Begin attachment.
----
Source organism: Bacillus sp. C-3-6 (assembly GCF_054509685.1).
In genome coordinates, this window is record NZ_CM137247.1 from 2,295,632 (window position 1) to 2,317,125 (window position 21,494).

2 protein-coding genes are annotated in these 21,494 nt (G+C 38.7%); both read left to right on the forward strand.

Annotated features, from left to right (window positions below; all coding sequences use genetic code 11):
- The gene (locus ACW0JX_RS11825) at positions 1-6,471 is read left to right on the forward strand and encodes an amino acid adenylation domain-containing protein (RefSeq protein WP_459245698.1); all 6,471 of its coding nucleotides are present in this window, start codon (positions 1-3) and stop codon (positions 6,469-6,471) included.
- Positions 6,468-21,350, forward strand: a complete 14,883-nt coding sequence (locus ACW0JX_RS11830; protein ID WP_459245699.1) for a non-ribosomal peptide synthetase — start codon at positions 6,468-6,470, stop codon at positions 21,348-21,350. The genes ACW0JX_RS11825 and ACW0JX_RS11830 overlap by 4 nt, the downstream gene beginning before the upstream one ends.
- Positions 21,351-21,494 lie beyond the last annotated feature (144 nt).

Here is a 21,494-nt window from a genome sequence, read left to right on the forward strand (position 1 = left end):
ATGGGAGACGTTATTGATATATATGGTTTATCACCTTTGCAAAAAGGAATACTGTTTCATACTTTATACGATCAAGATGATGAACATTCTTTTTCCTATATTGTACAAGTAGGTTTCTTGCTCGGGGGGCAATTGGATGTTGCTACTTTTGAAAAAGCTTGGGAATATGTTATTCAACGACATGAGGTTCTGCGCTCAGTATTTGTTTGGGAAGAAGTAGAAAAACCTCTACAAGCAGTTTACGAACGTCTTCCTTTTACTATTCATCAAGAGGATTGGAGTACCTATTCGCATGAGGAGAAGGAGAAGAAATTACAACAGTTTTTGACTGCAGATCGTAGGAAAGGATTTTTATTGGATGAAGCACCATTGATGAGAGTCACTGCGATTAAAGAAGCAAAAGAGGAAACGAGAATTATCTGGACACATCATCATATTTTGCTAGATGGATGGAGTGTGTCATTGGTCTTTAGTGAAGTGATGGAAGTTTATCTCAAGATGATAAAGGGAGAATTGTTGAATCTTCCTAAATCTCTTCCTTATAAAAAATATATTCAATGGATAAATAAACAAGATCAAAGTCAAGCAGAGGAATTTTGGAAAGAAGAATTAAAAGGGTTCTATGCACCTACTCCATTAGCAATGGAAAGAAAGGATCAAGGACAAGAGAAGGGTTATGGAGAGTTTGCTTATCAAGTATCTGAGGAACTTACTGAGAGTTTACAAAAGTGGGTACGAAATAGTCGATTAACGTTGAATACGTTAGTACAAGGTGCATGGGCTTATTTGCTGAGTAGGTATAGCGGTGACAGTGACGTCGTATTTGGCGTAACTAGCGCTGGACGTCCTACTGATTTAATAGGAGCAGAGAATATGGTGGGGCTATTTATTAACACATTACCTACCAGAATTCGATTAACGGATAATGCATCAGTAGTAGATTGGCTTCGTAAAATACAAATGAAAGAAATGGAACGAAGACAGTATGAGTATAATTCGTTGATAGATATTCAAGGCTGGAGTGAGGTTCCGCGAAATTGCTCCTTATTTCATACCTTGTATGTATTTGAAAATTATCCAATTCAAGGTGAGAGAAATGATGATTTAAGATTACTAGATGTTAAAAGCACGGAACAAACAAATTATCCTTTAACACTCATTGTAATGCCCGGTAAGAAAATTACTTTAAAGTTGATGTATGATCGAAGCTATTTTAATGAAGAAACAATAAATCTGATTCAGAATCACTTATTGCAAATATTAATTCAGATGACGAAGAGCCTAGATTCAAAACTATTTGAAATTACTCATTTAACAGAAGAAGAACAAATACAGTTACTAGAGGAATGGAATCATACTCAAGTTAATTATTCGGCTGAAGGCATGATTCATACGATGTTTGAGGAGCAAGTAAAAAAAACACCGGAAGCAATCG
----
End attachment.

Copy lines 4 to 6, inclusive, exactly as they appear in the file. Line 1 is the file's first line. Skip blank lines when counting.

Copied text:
Annotated features, from left to right (window positions below; all coding sequences use genetic code 11):
- The gene (locus ACW0JX_RS11825) at positions 1-6,471 is read left to right on the forward strand and encodes an amino acid adenylation domain-containing protein (RefSeq protein WP_459245698.1); all 6,471 of its coding nucleotides are present in this window, start codon (positions 1-3) and stop codon (positions 6,469-6,471) included.
- Positions 6,468-21,350, forward strand: a complete 14,883-nt coding sequence (locus ACW0JX_RS11830; protein ID WP_459245699.1) for a non-ribosomal peptide synthetase — start codon at positions 6,468-6,470, stop codon at positions 21,348-21,350. The genes ACW0JX_RS11825 and ACW0JX_RS11830 overlap by 4 nt, the downstream gene beginning before the upstream one ends.